Friday, February 22, 2008
Radio and television personality Glenn Beck shares his conversation story below:
Thursday, February 21, 2008
The Only True God and Jesus Christ Whom He Hath Sent
Elder Jeffrey R. Holland
Of the Quorum of the Twelve Apostles
We declare it is self-evident from the scriptures that the Father, the Son, and the Holy Ghost are separate persons, three divine beings.
As Elder Ballard noted earlier in this session, various crosscurrents of our times have brought increasing public attention to The Church of Jesus Christ of Latter-day Saints. The Lord told the ancients this latter-day work would be “a marvellous work and a wonder,”1 and it is. But even as we invite one and all to examine closely the marvel of it, there is one thing we would not like anyone to wonder about—that is whether or not we are “Christians.”
By and large any controversy in this matter has swirled around two doctrinal issues—our view of the Godhead and our belief in the principle of continuing revelation leading to an open scriptural canon. In addressing this we do not need to be apologists for our faith, but we would like not to be misunderstood. So with a desire to increase understanding and unequivocally declare our Christianity, I speak today on the first of those two doctrinal issues just mentioned.
Our first and foremost article of faith in The Church of Jesus Christ of Latter-day Saints is “We believe in God, the Eternal Father, and in His Son, Jesus Christ, and in the Holy Ghost.”2 We believe these three divine persons constituting a single Godhead are united in purpose, in manner, in testimony, in mission. We believe Them to be filled with the same godly sense of mercy and love, justice and grace, patience, forgiveness, and redemption. I think it is accurate to say we believe They are one in every significant and eternal aspect imaginable except believing Them to be three persons combined in one substance, a Trinitarian notion never set forth in the scriptures because it is not true.
Indeed no less a source than the stalwart Harper’s Bible Dictionary records that “the formal doctrine of the Trinity as it was defined by the great church councils of the fourth and fifth centuries is not to be found in the [New Testament].”3
So any criticism that The Church of Jesus Christ of Latter-day Saints does not hold the contemporary Christian view of God, Jesus, and the Holy Ghost is not a comment about our commitment to Christ but rather a recognition (accurate, I might add) that our view of the Godhead breaks with post–New Testament Christian history and returns to the doctrine taught by Jesus Himself. Now, a word about that post–New Testament history might be helpful.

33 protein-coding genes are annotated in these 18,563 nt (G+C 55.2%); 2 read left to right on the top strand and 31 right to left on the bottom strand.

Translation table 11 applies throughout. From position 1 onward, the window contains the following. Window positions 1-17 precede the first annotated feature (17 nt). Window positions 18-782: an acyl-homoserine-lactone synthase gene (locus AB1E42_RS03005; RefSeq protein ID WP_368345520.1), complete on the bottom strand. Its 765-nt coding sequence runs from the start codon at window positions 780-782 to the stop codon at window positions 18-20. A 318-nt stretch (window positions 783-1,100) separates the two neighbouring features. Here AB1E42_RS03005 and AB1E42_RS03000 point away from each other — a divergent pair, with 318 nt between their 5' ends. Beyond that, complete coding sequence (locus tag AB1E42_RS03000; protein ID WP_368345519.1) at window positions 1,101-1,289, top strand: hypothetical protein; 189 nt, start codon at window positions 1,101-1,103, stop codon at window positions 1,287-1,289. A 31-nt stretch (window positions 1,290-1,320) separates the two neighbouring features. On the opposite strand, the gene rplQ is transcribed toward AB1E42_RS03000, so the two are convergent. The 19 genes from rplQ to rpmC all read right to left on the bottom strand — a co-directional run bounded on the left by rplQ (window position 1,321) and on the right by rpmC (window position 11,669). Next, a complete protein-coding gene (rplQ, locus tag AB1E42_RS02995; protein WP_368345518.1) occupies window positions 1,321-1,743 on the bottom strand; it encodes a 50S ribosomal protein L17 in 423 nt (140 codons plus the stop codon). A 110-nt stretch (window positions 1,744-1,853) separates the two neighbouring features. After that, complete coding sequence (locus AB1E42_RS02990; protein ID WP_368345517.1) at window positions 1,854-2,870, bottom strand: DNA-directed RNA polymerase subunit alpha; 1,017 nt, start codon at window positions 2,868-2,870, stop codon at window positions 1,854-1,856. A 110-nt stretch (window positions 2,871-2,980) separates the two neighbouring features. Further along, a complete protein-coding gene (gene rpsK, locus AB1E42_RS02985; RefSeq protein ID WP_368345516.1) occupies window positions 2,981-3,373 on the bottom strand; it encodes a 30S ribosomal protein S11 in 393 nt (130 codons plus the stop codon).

In the year A.D. 325 the Roman emperor Constantine convened the Council of Nicaea to address—among other things—the growing issue of God’s alleged “trinity in unity.” What emerged from the heated contentions of churchmen, philosophers, and ecclesiastical dignitaries came to be known (after another 125 years and three more major councils)4 as the Nicene Creed, with later reformulations such as the Athanasian Creed. These various evolutions and iterations of creeds—and others to come over the centuries—declared the Father, Son, and Holy Ghost to be abstract, absolute, transcendent, immanent, consubstantial, coeternal, and unknowable, without body, parts, or passions and dwelling outside space and time. In such creeds all three members are separate persons, but they are a single being, the oft-noted “mystery of the trinity.” They are three distinct persons, yet not three Gods but one. All three persons are incomprehensible, yet it is one God who is incomprehensible.
We agree with our critics on at least that point—that such a formulation for divinity is truly incomprehensible. With such a confusing definition of God being imposed upon the church, little wonder that a fourth-century monk cried out, “Woe is me! They have taken my God away from me, . . . and I know not whom to adore or to address.”5 How are we to trust, love, worship, to say nothing of strive to be like, One who is incomprehensible and unknowable? What of Jesus’s prayer to His Father in Heaven that “this is life eternal, that they might know thee the only true God, and Jesus Christ, whom thou hast sent”?6
It is not our purpose to demean any person’s belief nor the doctrine of any religion. We extend to all the same respect for their doctrine that we are asking for ours. (That, too, is an article of our faith.) But if one says we are not Christians because we do not hold a fourth- or fifth-century view of the Godhead, then what of those first Christian Saints, many of whom were eyewitnesses of the living Christ, who did not hold such a view either?7
We declare it is self-evident from the scriptures that the Father, the Son, and the Holy Ghost are separate persons, three divine beings, noting such unequivocal illustrations as the Savior’s great Intercessory Prayer just mentioned, His baptism at the hands of John, the experience on the Mount of Transfiguration, and the martyrdom of Stephen—to name just four.